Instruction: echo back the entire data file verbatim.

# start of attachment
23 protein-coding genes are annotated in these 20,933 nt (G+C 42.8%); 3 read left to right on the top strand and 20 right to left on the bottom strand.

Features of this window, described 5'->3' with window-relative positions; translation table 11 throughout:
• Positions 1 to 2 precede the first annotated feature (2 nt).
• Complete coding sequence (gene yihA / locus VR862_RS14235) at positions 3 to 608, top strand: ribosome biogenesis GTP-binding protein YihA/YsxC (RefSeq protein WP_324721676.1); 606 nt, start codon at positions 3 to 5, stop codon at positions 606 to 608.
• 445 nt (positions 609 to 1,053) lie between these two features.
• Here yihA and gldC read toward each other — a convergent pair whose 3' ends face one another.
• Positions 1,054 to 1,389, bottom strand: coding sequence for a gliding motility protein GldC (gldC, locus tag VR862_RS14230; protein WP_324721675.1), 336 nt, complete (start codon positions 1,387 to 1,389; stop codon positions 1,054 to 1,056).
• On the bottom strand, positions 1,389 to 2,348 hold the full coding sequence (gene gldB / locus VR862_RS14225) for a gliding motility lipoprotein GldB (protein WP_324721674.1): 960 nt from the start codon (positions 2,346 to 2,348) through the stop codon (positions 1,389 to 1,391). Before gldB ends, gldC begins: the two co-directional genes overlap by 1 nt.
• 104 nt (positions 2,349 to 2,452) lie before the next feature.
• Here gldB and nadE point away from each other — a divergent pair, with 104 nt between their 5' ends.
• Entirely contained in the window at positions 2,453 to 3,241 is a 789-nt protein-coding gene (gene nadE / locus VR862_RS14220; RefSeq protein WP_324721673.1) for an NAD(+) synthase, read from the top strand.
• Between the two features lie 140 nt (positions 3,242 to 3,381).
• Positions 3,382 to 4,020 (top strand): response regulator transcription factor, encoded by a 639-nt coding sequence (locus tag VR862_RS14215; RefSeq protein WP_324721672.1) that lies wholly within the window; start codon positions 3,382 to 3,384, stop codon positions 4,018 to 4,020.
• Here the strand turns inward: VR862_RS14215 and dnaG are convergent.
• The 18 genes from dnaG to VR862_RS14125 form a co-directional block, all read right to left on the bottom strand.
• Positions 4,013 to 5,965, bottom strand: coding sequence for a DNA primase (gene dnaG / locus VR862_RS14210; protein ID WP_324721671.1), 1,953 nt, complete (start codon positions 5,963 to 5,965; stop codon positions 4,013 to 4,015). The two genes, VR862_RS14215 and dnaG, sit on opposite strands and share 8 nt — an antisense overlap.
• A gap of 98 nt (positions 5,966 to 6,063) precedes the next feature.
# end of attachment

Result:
23 protein-coding genes are annotated in these 20,933 nt (G+C 42.8%); 3 read left to right on the top strand and 20 right to left on the bottom strand.

Features of this window, described 5'->3' with window-relative positions; translation table 11 throughout:
• Positions 1 to 2 precede the first annotated feature (2 nt).
• Complete coding sequence (gene yihA / locus VR862_RS14235) at positions 3 to 608, top strand: ribosome biogenesis GTP-binding protein YihA/YsxC (RefSeq protein WP_324721676.1); 606 nt, start codon at positions 3 to 5, stop codon at positions 606 to 608.
• 445 nt (positions 609 to 1,053) lie between these two features.
• Here yihA and gldC read toward each other — a convergent pair whose 3' ends face one another.
• Positions 1,054 to 1,389, bottom strand: coding sequence for a gliding motility protein GldC (gldC, locus tag VR862_RS14230; protein WP_324721675.1), 336 nt, complete (start codon positions 1,387 to 1,389; stop codon positions 1,054 to 1,056).
• On the bottom strand, positions 1,389 to 2,348 hold the full coding sequence (gene gldB / locus VR862_RS14225) for a gliding motility lipoprotein GldB (protein WP_324721674.1): 960 nt from the start codon (positions 2,346 to 2,348) through the stop codon (positions 1,389 to 1,391). Before gldB ends, gldC begins: the two co-directional genes overlap by 1 nt.
• 104 nt (positions 2,349 to 2,452) lie before the next feature.
• Here gldB and nadE point away from each other — a divergent pair, with 104 nt between their 5' ends.
• Entirely contained in the window at positions 2,453 to 3,241 is a 789-nt protein-coding gene (gene nadE / locus VR862_RS14220; RefSeq protein WP_324721673.1) for an NAD(+) synthase, read from the top strand.
• Between the two features lie 140 nt (positions 3,242 to 3,381).
• Positions 3,382 to 4,020 (top strand): response regulator transcription factor, encoded by a 639-nt coding sequence (locus tag VR862_RS14215; RefSeq protein WP_324721672.1) that lies wholly within the window; start codon positions 3,382 to 3,384, stop codon positions 4,018 to 4,020.
• Here the strand turns inward: VR862_RS14215 and dnaG are convergent.
• The 18 genes from dnaG to VR862_RS14125 form a co-directional block, all read right to left on the bottom strand.
• Positions 4,013 to 5,965, bottom strand: coding sequence for a DNA primase (gene dnaG / locus VR862_RS14210; protein ID WP_324721671.1), 1,953 nt, complete (start codon positions 5,963 to 5,965; stop codon positions 4,013 to 4,015). The two genes, VR862_RS14215 and dnaG, sit on opposite strands and share 8 nt — an antisense overlap.
• A gap of 98 nt (positions 5,966 to 6,063) precedes the next feature.